Footie fracas: MYSTERY DRONE waves flag, incites Balkan brawl
UAV ripped from the air by furious Serb
A banner-dangling partisan drone caused a mass brawl between rivals players, fans and officials during a Euro 2016 qualifying match between Serbian and Albania on Tuesday night.
Suspended beneath the unmanned aerial vehicle was a banner bearing the Albanian flag and a map that included Kosovo, along with the slogan “greater Albania.”
The drone toured Belgrade’s Partizan Stadium, and fluttered its banner beneath the noses of approximately 32,000 stunned and soon-to-be incandescent Serbians.
The game was eventually cancelled as fists and furniture flew and players ran from the pitch.
Serbia lost Kosovo, which has a majority Albanian population, following an independence referendum in 2008. Serbia has never accepted the result, despite the recognition of the newly independent Republic of Kosovo by over 100 nations.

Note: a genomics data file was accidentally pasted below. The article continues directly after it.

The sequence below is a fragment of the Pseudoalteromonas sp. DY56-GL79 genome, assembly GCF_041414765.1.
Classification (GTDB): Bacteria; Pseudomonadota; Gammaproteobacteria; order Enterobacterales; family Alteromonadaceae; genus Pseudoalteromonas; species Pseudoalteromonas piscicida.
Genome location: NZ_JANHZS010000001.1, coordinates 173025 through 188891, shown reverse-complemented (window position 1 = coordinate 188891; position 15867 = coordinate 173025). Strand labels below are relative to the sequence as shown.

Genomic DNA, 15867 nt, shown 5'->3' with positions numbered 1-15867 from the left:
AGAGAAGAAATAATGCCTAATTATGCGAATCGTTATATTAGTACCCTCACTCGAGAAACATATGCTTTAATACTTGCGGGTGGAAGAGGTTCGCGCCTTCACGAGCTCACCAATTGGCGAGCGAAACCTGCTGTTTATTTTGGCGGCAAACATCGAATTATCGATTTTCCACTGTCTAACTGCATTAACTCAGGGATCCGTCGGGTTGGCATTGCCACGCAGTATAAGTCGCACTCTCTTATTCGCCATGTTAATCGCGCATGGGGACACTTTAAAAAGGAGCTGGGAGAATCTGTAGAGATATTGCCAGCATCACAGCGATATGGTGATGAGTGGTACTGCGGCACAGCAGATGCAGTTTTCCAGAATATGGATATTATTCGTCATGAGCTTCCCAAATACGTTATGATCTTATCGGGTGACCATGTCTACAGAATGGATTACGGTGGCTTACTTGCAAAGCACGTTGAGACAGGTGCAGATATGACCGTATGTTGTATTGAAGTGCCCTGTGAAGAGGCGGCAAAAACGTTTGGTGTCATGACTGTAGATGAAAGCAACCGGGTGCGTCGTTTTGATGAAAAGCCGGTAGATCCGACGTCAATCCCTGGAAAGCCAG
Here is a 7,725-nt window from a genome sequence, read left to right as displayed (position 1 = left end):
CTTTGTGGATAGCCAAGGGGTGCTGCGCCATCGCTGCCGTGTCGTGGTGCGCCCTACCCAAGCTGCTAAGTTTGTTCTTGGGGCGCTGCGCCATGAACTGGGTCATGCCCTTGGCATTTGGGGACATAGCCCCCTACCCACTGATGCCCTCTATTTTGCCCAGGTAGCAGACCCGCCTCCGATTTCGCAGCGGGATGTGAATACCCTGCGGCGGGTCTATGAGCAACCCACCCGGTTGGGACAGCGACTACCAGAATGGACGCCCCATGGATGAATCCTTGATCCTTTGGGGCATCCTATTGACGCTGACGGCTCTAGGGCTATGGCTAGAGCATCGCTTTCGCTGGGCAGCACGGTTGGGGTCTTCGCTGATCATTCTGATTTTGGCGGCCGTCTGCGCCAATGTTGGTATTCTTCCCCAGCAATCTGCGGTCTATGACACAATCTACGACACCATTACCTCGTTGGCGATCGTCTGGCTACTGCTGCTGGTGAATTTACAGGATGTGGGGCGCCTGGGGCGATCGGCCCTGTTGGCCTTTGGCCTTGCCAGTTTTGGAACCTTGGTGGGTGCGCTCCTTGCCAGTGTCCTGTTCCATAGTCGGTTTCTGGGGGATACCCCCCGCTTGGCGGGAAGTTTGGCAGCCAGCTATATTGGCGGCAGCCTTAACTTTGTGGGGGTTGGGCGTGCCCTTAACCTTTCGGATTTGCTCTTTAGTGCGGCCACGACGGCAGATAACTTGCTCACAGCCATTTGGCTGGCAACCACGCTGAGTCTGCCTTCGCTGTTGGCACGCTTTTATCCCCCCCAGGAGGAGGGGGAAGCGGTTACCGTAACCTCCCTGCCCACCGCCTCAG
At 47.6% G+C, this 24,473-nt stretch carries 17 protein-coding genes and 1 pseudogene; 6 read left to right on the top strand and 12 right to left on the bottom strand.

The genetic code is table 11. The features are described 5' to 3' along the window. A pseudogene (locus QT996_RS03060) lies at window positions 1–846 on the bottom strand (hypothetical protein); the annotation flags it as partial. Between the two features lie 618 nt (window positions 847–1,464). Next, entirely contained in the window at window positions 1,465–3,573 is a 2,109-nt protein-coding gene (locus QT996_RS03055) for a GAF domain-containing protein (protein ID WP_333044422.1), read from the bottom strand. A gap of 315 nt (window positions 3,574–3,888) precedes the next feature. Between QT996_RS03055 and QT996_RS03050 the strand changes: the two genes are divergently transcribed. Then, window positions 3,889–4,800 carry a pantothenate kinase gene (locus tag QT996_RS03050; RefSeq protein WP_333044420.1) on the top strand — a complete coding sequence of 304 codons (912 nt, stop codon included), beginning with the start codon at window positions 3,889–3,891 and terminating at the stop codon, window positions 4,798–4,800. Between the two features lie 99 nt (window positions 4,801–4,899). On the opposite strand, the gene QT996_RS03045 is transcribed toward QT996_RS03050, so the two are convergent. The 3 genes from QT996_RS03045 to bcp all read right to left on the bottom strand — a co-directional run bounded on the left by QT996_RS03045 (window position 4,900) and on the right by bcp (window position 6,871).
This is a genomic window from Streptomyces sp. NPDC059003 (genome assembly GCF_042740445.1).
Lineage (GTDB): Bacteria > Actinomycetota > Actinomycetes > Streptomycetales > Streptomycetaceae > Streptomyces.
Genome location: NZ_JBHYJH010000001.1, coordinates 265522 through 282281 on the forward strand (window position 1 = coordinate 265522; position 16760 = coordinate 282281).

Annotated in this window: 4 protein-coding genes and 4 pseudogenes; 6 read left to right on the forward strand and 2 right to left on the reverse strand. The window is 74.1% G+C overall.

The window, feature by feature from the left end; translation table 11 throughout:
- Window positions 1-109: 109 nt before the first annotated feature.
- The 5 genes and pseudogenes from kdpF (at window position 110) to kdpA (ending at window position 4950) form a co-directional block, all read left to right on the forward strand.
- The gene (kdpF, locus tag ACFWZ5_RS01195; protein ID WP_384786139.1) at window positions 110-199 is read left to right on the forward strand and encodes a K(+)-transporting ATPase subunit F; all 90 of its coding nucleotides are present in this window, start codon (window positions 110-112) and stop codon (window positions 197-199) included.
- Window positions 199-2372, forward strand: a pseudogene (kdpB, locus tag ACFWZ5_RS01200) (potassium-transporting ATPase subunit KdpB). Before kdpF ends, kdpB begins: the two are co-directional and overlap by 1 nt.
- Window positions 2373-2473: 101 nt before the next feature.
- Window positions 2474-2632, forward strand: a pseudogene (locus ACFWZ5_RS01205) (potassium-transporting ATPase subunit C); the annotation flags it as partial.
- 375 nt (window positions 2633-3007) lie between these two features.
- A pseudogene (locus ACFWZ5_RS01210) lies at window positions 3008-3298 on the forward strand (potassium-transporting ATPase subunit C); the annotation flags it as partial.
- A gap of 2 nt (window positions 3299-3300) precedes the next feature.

The banner was ripped down by Serbian number 13 Stefan Mitrovic, who was promptly assailed by Albania number 14 Taulant Xhaka.
The banner ended up in the hands of Albania’s Bekim Balaj, who (with officials, substitutes and fans flooding the field) was given the chance to head a plastic chair delivered by an angry Serbian fan.
Violence exploded across the pitch, with one masked Serbian fan grabbing the banner, plus the now hapless drone (propellers whirring helplessly) and dragging both across the pitch towards some kind of trampled and/or burned destruction.
The Albanian team, meanwhile, dived for the tunnel.
Anticipating trouble, UEFA had banned Albania fans from travelling to the Partizan stadium to watch the game.
Confusion remains as to who was operating the drone, but reports fingered the brother of Albanian prime minister Edi Rama, Olsi Rama, who’d been in a VIP box at the match and was arrested in possession of "a remote".
The drone’s incursion is the first time since 1969 that an actual football has become a political football.
El Salvador attacked Honduras in a dispute over treatment of Salvadorians in Honduras after a series of 1970 World Cup qualifiers had helped stoked national pride and political tension between the pair to boiling point.
The resulting conflict claimed 250 Honduran troops and 2,000 civilians, as well as 2,000 Salvadorans. A ceasefire came into force after six days fighting but a peace treaty wasn’t signed until 1980. ®